Abstract: Development Regimes of Rifted Basins and Criteria of Their Petroleum Potential
The majority of great sedimentary basins were formed primarily by stretching and usually initiated by rifting. The evolution and development of intercontinental and passive margin rifted basins are discussed. Each basin type described (in the paper) are associated with either single or branched rift zones. The basin types are (1) unburied rift, i.e., recent rifts, or ancient rifts with post-rift stage without significant subsidence such as East Africa rifts, and Reconcavo basin in Brazil; and (2) buried rift zones where the post-rift stage is characterized by active subsidence and sediment accumulation.
The basins often form by repeated rifting, and a rift zone of a different age may be completely or partially superimposed or separated from other rifting events.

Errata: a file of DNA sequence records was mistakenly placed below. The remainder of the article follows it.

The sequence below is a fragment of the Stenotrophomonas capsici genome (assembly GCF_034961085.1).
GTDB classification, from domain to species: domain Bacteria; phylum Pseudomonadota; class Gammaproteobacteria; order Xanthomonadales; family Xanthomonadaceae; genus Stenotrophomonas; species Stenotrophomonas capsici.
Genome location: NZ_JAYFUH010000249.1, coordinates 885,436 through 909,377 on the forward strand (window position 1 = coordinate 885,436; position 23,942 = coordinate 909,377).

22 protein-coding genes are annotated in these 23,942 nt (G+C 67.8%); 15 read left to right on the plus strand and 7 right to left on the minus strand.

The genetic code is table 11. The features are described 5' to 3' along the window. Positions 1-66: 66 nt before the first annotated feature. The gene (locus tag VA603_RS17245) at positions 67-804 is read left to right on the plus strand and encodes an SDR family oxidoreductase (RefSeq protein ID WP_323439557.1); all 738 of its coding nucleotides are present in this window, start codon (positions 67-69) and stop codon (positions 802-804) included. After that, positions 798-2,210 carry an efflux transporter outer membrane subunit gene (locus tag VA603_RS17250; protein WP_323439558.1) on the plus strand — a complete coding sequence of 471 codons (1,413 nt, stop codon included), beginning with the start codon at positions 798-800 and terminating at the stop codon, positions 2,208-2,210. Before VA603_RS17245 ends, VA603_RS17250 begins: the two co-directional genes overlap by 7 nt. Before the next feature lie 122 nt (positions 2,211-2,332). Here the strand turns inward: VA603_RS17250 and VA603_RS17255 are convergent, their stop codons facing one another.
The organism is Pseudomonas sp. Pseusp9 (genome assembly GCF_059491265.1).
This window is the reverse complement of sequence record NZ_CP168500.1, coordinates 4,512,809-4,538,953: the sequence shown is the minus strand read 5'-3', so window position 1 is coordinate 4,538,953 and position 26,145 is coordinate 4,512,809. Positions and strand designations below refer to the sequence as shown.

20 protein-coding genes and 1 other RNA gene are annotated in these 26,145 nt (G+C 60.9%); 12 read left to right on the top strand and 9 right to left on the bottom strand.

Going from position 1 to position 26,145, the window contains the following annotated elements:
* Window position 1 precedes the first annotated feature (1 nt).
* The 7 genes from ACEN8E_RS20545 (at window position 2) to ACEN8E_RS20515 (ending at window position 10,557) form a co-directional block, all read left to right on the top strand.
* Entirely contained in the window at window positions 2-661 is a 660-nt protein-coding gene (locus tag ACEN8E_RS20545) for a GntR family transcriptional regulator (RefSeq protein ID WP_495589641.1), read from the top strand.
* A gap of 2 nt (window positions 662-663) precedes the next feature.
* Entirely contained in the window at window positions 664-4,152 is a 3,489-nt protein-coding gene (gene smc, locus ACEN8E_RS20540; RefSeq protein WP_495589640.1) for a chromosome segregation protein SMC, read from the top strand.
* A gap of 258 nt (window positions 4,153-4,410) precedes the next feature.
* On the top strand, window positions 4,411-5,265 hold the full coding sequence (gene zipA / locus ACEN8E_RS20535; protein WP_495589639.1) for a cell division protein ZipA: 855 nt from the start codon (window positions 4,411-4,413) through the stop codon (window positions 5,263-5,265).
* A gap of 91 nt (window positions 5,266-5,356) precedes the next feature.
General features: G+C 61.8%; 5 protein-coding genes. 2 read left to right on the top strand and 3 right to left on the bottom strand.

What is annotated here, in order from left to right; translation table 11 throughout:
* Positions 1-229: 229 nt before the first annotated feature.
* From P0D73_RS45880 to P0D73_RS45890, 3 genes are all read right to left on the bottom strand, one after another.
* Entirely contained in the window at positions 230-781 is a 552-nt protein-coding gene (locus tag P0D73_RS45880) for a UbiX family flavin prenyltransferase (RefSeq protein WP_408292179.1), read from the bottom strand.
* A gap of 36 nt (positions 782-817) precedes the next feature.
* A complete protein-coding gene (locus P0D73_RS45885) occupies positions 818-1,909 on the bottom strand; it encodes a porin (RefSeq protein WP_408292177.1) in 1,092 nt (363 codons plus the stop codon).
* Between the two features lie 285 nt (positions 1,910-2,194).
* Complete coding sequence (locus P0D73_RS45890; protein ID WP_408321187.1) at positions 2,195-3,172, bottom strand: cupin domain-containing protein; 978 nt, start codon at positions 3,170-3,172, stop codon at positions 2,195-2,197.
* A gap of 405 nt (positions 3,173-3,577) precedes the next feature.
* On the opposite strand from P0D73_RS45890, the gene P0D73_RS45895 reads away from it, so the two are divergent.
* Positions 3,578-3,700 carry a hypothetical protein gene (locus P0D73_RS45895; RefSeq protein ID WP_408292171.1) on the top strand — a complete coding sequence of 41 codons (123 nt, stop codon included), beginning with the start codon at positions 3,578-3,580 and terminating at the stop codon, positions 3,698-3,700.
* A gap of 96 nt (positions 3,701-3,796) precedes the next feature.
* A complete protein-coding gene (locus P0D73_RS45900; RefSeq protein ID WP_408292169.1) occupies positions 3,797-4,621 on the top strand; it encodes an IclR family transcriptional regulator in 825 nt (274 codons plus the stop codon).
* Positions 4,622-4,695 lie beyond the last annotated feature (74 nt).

By analysis of the history of tectonic evolution and the history of hydrocarbon generation in many rifted intracontinental basins of Eurasia and passive continental margins of the Atlantic and Indian oceans, rift basins have been recognized with early and late hydrocarbon generation and migration.
Criteria have been established in the recognition of the development of rifted basins and their petroleum potential. Important criteria in establishing the petroleum potential of rifted basins are repeated rifting, repeated tectonic activity in the Cenozoic, and superposition of rift zones of different ages. Intracratonic rifted basins associated with sheer zones are generally more prospective than those formed by strike-slip motion.
Analysis of the development regime of rifted basins is a very important part in determining the approach for petroleum prospecting in sedimentary basins.
AAPG Search and Discovery Article #90982©1994 AAPG International Conference and Exhibition, Kuala Lumpur, Malaysia, August 21-24, 1994